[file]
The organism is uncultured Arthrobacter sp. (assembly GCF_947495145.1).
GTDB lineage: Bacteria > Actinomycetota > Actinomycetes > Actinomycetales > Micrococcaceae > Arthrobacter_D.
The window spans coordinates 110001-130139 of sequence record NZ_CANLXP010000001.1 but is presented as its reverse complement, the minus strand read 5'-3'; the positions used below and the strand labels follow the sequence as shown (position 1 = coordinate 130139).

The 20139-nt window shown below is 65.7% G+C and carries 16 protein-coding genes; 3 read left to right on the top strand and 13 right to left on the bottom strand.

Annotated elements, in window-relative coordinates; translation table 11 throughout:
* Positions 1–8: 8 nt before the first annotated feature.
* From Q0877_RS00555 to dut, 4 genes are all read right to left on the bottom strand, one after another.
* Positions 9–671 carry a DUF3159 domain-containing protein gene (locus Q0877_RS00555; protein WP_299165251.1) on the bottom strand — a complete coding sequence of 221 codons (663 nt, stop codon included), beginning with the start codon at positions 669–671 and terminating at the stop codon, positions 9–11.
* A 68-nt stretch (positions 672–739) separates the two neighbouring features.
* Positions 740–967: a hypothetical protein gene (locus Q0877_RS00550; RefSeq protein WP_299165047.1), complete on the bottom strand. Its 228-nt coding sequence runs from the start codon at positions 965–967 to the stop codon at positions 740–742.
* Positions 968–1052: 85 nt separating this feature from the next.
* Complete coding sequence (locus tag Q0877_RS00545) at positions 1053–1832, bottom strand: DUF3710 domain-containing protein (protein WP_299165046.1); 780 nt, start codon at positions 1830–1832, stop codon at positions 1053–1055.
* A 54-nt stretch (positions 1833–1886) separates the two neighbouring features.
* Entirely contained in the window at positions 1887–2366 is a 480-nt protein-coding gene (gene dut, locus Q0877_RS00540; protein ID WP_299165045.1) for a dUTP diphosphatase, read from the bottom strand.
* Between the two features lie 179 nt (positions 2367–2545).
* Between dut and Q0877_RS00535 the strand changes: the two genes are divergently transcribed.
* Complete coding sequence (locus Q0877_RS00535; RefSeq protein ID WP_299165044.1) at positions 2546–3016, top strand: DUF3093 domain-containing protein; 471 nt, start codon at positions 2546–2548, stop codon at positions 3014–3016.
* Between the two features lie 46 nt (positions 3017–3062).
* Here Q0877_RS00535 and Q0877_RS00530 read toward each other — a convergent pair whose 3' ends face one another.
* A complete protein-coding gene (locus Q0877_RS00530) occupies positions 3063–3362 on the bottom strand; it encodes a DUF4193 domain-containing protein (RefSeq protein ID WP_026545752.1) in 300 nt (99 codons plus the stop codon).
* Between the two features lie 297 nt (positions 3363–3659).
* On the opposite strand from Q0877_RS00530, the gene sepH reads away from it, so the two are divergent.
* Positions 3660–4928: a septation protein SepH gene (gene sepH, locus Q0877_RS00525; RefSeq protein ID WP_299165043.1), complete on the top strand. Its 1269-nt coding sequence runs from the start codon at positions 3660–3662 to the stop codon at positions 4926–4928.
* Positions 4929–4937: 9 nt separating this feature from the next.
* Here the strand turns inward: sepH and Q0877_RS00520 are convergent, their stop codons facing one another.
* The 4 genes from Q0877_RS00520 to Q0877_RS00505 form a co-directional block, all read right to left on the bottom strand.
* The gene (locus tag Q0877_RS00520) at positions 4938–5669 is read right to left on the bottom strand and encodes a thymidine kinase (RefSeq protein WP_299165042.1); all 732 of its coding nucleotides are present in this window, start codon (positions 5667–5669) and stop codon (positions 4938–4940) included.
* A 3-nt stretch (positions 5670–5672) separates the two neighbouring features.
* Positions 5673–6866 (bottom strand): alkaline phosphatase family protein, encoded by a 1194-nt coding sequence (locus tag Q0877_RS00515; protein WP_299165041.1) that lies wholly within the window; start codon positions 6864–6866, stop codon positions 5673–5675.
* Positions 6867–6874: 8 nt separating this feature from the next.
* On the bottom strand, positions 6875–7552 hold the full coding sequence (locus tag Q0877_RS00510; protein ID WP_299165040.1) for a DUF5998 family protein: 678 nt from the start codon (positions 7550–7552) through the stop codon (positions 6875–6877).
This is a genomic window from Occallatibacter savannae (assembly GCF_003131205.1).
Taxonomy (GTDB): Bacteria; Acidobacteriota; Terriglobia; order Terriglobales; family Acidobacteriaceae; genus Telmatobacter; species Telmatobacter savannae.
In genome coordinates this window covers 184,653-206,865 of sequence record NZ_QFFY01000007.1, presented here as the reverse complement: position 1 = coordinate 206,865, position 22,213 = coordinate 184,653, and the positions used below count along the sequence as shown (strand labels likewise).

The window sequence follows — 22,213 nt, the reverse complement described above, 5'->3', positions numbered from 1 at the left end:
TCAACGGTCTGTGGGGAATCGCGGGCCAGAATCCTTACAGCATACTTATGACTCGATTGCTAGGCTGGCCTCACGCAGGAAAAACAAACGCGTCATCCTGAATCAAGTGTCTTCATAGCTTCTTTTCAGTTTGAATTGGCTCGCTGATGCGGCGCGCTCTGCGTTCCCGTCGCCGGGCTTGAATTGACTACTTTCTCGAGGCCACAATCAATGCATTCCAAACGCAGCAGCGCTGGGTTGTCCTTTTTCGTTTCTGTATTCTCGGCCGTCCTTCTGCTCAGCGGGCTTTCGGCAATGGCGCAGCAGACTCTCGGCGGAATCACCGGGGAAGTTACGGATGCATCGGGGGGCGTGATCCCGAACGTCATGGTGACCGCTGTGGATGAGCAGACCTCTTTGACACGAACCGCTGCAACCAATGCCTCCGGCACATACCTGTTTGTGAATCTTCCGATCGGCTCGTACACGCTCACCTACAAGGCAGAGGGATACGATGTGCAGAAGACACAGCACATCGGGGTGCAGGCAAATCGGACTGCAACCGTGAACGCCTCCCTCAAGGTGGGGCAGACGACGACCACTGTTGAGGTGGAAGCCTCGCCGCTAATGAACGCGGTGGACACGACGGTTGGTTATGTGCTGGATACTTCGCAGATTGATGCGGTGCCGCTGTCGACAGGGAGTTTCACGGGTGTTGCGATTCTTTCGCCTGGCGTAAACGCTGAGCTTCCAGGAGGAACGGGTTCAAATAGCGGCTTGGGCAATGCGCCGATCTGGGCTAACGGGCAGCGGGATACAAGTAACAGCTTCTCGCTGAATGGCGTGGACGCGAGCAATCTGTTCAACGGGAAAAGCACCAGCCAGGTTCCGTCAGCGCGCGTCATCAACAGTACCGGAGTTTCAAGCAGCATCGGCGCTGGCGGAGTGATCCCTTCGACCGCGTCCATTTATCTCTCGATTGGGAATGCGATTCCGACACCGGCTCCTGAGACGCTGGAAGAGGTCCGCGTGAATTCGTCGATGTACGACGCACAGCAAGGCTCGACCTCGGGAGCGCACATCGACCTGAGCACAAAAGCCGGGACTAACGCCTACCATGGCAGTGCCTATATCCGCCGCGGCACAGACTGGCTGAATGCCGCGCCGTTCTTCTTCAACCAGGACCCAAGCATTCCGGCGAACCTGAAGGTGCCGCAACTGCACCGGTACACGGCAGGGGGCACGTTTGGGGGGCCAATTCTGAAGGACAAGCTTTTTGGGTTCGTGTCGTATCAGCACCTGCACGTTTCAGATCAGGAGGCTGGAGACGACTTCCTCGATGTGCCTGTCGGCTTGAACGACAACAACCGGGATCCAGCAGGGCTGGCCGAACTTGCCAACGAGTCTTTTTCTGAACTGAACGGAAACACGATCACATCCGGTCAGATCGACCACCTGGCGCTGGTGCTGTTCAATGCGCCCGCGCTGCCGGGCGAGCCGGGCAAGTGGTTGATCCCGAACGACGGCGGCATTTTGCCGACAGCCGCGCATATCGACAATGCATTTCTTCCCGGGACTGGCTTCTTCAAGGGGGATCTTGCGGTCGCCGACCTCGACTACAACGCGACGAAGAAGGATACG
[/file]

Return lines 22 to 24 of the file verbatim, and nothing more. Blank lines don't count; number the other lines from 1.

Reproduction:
* On the opposite strand from Q0877_RS00530, the gene sepH reads away from it, so the two are divergent.
* Positions 3660–4928: a septation protein SepH gene (gene sepH, locus Q0877_RS00525; RefSeq protein ID WP_299165043.1), complete on the top strand. Its 1269-nt coding sequence runs from the start codon at positions 3660–3662 to the stop codon at positions 4926–4928.
* Positions 4929–4937: 9 nt separating this feature from the next.